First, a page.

Wildlife Visitors in October 2017

After about two months ofย  warm, dry weather we finally got rain on the 1st October! And boy, did it rain! It rained almost continually for 18 days before we even got a glimpse of the sun. It was light steady rain, which was great for the ground as it allowed the rain to soak in before we got hit with some very heavy downpours.

October also saw the gradual return of some of our regular birds, as the very bossy and territorial magpies have lessened their violent attacks now their babies are out of the nest.

One of Igor and Maggie’s babies
Igor eyeballing a pied currawong to keep away. You can just make out the black blob in the tree.
The pied currawong trying to look nonchalant while Igor stares at him.
One of the kookaburras has started showing up in our yard again
A pied butcherbird dropped in to say hello and grab a quick snack

I came across this spider and its web in some plants near the veranda. I don’t think I’ve seen this type before, it’s about an inch in size, but I love its colouring!

Here’s another insect I’ve never seen before. It’s only about a centimetre in size and there were a number of them on the leaves of a gum tree sapling. It’s quite unusual looking, so if you happen to know what it is, let me know.

And here’s something I don’t get to see very often- a golden tailed spiny ant. It’s a big ant, about a centimetre in length. Doesn’t it look elegant with its golden colouring?

And the snakes are on the move too. I saw two different carpet pythons during the month. This one was waiting under the carport for me when I got home late from work one night. It’s about 4 feet long.

Carpet python

There’s been a buzz of activity at the insect hotel as well. Among other unknown flying insects, I found this bee visiting over several days. Not sure, but I think it might be a resin bee.

There were plenty of birds to watch during October (which was great because the Aussie Backyard Bird Count was on) including these sulphur crested cockatoos.

This cockatoo was enjoying a casual stroll through the tall weeds during a break in the rain, grabbing a bite of the stems or flowers as it went.

And this cockatoo was very happy with the onset of the rain. In fact, I’d say it was ecstatic!! Check out the video. ๐Ÿ˜€

A galah made a recurring appearance.
Quite a few of these Pale Headed Rosellas were seen and heard.
It’s not often I get to see these Scaly Breasted Lorikeets.

This pair of rainbow lorikeets were sheltering from the rain. Aren’t they cute?

And lastly, a bird has been visiting that I can’t identify. I first heard this bird call back in April, but it was some distance away. Lately, it has been calling from a gum tree in my yard but I can’t find it amongst all the leaves, plus I don’t know what I’m actually looking for. I captured this audio recording of it.

If you happen to know what this bird is, please let me know. It’s located in South East Queensland. Thanks!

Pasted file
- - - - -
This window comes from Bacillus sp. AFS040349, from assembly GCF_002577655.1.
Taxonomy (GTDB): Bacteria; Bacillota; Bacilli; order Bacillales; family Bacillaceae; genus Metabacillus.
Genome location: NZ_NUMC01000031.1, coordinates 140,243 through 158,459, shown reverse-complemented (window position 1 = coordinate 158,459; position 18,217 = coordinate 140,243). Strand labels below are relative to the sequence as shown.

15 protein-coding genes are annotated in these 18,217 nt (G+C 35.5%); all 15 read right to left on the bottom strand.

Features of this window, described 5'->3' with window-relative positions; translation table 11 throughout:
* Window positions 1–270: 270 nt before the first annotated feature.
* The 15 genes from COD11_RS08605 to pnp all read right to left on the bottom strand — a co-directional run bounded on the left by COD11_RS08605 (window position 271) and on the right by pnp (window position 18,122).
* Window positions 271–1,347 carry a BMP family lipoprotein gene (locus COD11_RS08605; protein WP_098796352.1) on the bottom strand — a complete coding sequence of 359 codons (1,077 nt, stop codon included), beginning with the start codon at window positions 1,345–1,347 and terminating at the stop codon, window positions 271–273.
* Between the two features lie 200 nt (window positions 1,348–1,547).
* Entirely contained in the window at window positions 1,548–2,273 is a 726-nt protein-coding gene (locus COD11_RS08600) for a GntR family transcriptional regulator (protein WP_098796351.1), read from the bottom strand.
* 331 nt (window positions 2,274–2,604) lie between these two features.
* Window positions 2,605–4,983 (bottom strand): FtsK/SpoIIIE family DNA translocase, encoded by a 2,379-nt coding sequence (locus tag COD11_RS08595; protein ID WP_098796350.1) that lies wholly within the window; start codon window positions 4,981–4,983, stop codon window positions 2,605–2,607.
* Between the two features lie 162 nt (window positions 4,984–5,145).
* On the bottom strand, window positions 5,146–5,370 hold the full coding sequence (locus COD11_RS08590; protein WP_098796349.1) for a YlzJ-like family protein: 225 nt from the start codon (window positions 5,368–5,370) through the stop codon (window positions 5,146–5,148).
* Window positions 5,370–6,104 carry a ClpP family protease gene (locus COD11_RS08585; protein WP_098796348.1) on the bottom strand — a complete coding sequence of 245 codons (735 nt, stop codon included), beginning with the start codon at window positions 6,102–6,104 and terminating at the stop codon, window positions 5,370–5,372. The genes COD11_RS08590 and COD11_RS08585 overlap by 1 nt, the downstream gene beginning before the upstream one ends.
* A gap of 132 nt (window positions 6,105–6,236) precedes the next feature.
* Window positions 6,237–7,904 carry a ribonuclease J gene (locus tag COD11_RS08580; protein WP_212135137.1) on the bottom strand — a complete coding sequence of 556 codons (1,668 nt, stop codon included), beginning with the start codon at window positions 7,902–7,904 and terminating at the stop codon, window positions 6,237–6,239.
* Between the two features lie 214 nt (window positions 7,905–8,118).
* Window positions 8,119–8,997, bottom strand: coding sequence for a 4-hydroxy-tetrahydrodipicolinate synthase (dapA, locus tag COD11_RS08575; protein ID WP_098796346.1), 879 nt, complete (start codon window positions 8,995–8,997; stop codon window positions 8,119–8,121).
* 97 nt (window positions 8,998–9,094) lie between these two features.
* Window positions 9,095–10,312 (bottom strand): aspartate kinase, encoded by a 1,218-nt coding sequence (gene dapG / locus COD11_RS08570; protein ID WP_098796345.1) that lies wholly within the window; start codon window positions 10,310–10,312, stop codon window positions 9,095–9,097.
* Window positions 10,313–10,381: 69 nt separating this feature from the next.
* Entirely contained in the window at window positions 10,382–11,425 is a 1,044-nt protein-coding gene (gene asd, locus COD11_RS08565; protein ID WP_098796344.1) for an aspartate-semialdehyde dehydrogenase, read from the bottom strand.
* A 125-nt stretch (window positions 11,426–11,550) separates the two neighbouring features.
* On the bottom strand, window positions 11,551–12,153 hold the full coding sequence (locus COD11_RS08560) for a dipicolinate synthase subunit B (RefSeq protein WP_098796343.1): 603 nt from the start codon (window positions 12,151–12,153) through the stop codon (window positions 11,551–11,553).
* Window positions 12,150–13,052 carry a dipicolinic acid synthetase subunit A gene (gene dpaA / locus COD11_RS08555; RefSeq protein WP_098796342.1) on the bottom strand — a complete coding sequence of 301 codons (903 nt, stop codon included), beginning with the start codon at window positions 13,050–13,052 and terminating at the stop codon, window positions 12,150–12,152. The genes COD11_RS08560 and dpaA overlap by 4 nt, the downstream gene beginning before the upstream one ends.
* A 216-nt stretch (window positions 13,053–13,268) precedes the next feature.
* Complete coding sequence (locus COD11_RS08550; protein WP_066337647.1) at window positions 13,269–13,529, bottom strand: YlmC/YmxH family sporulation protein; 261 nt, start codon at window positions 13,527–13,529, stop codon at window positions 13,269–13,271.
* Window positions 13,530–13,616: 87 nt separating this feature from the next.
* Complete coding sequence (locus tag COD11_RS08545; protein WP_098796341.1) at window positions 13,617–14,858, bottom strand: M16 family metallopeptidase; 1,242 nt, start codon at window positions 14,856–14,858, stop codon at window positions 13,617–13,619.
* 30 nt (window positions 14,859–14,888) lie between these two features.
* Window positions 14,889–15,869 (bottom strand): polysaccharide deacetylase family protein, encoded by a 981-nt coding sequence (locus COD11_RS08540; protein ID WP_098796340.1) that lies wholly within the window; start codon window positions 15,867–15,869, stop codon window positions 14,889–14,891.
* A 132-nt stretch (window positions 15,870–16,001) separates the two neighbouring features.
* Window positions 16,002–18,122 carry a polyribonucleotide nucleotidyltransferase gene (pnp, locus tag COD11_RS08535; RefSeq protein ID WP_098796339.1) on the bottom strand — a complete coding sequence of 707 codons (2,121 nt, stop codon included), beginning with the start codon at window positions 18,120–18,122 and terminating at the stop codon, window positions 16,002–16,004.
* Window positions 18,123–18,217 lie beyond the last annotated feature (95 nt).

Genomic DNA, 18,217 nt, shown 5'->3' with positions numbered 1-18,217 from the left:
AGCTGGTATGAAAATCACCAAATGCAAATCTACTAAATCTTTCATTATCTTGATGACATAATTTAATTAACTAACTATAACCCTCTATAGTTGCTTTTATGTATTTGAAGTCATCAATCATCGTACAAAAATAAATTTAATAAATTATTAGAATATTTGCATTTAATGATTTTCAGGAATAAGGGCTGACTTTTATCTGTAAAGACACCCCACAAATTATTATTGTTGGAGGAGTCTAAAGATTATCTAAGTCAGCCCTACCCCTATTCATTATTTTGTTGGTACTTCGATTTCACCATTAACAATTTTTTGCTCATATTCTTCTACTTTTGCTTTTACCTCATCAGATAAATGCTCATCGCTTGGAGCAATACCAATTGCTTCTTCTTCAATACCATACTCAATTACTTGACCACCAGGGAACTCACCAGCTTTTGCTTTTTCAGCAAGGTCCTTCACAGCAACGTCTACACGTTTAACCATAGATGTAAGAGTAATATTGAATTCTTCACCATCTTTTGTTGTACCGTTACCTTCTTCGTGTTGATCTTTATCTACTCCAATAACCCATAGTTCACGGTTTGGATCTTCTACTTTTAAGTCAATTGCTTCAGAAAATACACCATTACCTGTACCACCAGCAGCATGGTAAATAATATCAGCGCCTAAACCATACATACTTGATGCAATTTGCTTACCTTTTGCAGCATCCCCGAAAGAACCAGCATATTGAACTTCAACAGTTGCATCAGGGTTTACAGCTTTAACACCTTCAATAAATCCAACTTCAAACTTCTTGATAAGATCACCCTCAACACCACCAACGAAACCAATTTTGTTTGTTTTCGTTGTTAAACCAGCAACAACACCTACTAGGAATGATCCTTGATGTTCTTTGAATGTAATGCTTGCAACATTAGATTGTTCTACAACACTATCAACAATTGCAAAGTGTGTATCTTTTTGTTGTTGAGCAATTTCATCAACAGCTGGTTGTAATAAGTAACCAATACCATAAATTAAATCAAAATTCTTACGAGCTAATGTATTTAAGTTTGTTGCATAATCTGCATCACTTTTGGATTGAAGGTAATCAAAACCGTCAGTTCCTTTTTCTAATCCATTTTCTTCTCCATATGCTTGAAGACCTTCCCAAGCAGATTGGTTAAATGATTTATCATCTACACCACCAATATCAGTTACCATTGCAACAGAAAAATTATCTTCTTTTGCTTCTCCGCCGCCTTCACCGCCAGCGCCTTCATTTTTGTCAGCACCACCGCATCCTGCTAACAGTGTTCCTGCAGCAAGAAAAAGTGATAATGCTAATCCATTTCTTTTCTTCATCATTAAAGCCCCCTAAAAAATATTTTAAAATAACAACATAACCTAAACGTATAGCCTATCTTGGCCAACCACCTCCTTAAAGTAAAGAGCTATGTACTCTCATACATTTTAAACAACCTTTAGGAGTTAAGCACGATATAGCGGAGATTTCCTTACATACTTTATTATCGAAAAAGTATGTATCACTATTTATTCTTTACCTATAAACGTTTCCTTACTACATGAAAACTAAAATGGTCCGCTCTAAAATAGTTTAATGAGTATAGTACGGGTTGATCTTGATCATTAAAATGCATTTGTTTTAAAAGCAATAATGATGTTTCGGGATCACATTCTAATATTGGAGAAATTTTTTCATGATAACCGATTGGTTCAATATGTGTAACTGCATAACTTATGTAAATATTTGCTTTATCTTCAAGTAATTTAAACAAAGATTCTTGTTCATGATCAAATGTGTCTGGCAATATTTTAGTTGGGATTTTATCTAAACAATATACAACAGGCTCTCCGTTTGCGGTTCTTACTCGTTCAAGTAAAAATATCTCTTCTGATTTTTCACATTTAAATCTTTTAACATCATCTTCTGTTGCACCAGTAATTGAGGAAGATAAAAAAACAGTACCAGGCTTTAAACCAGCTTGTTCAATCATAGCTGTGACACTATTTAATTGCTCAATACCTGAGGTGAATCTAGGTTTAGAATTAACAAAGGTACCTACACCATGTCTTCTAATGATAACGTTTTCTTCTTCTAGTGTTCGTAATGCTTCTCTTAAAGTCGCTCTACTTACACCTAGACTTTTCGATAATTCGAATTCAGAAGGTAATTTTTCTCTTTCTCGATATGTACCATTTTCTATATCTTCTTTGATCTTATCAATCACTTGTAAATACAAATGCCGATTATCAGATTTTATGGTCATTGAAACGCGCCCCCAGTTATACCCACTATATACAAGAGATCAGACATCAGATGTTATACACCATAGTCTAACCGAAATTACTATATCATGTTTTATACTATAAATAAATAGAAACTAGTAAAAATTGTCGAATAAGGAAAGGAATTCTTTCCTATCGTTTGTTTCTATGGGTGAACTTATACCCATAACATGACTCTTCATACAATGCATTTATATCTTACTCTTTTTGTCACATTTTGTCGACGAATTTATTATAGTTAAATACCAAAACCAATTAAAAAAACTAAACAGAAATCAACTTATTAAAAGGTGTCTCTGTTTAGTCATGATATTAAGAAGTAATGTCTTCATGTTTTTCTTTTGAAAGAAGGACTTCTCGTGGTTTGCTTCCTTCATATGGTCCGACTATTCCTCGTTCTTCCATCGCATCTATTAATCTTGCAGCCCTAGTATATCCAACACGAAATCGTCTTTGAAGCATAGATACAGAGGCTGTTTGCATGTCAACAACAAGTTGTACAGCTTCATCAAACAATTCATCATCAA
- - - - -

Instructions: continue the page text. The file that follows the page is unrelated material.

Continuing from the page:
Thanks for stopping by and reading about my backyard wildlife visitors. ๐Ÿ™‚
This is my participation in a monthly event called Wildlife Wednesdays hosted by Tina of My Gardner Says… You can see the wildlife visitors of other participants here.

23 thoughts on “Wildlife Visitors in October 2017

    1. Thanks Frances. I just loved seeing that cockatoo. It just goes to show that the animals do feel the changes in the weather patterns and like us, they are relieved and happy when the “drought” breaks. ๐Ÿ™‚


  1. What a difference that rain made and interesting to see the bark on the tree trunks looks so much darker. Great set of pictures as always and I’ve not seen a galah before. He’s a lovely colour. That spider is beautiful and spins an interesting web, almost like netting.

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    1. We hardly see galahs around here, but lately there have been a pair of them hanging around. I think they’re looking for a nesting site.


  2. What a beautiful assortment of spring wildlife Sue. Your mystery bird is an Australasian Figbird most likely of the south eastern race,the male having the very dark pink eye ring. They are very boisterous at the moment because many varieties of fig are ripening, and they get quite drunk and over active on some varieties. Check out any native fig trees nearby and spend some time looking up into them and you are bound to eventually see them, as they can be difficult to see inside a dark thickly fol-aged tree .I have photos of male and female in a recent post: https://aussiebirder.com/2017/10/13/the-wonders-of-walka-waterworks-reserve-part-2/

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  3. Oh that cockatoo is so cute enjoying the weeds! Igor must be pretty tough to not be deterred by the pied currawong giving him the eye. All of your birds and other wildlife are so cool, even the python.

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  4. When it rains, it pours! And how, apparently! You always have so much to share–it’s a treat. Your spiny ant looks like my nymph broad headed bug! And yes, the Lorikeets are darling; all your bird photos are great. Is the snake a native to your area, or invasive? Great post!

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    1. Carpet pythons are native to Australia, found mainly along the east coast. They tend to come to our place because we have chickens and they probably smell the possums. So we make sure the snakes keep moving on and don’t hang around.


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